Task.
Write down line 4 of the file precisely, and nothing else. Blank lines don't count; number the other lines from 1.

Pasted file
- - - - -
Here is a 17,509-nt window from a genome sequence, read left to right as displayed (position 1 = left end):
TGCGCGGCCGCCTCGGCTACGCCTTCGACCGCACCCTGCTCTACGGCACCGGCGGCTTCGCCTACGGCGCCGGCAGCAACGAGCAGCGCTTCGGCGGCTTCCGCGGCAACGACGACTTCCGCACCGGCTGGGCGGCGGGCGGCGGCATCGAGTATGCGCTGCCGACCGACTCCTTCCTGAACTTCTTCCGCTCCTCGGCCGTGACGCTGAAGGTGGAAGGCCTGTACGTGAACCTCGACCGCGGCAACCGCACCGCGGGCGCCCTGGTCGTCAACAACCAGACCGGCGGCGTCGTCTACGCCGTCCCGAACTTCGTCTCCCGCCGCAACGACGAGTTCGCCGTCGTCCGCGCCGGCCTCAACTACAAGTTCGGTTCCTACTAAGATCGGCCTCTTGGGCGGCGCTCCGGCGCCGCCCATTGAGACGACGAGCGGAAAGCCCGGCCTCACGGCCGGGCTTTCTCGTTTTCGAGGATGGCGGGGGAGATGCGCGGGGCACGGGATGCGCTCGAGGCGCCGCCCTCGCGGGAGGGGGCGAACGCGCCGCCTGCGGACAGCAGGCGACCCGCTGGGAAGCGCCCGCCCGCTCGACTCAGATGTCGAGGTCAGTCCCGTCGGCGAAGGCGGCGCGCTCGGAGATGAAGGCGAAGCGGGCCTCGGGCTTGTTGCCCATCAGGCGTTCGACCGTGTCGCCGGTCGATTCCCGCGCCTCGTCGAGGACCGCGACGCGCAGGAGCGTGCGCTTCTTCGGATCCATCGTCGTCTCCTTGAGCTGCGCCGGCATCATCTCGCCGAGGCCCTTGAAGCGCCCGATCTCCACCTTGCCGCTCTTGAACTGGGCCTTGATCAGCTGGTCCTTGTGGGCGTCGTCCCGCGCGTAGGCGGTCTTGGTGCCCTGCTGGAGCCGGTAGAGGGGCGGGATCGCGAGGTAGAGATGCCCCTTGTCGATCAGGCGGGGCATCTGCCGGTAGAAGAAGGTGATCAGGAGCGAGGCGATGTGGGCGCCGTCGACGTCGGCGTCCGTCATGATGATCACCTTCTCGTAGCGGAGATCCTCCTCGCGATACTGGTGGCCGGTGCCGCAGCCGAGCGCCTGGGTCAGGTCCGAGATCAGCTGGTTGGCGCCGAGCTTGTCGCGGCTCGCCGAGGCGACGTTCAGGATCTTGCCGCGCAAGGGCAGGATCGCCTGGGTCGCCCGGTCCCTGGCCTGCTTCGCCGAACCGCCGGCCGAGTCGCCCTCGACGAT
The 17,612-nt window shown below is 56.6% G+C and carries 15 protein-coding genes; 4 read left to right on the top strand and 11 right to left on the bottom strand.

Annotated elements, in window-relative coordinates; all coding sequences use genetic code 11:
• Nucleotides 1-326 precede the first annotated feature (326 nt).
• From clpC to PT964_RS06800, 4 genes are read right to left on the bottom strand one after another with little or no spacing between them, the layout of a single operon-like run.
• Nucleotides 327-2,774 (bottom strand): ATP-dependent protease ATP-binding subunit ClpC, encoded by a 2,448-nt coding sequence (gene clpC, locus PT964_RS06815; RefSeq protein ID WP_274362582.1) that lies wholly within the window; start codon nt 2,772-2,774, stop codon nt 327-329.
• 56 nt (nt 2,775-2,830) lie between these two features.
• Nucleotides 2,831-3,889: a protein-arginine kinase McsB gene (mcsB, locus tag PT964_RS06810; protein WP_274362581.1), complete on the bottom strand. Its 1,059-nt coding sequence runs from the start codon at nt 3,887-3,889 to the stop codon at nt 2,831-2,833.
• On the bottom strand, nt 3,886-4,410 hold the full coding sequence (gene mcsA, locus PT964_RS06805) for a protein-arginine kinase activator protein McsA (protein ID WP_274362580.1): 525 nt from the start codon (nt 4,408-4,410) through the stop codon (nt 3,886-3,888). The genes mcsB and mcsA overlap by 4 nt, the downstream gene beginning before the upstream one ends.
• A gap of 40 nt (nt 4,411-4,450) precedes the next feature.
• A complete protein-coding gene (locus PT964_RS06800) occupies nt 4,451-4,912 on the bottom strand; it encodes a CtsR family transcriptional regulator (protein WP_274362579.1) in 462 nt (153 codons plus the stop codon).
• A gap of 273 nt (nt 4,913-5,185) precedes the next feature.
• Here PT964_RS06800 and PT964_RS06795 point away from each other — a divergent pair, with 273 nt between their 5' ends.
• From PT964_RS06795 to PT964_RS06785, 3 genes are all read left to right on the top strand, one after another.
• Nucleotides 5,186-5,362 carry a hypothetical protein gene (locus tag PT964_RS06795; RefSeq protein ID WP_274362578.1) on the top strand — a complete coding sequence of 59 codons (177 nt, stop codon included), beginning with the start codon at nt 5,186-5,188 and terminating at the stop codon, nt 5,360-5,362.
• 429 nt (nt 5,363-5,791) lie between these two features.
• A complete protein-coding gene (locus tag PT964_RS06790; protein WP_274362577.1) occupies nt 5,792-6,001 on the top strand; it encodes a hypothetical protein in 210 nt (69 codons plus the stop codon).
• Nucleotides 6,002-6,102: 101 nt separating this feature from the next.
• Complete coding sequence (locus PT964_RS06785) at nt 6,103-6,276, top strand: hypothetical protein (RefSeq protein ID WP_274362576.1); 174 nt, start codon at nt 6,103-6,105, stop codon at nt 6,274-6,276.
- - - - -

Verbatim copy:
Annotated elements, in window-relative coordinates; all coding sequences use genetic code 11: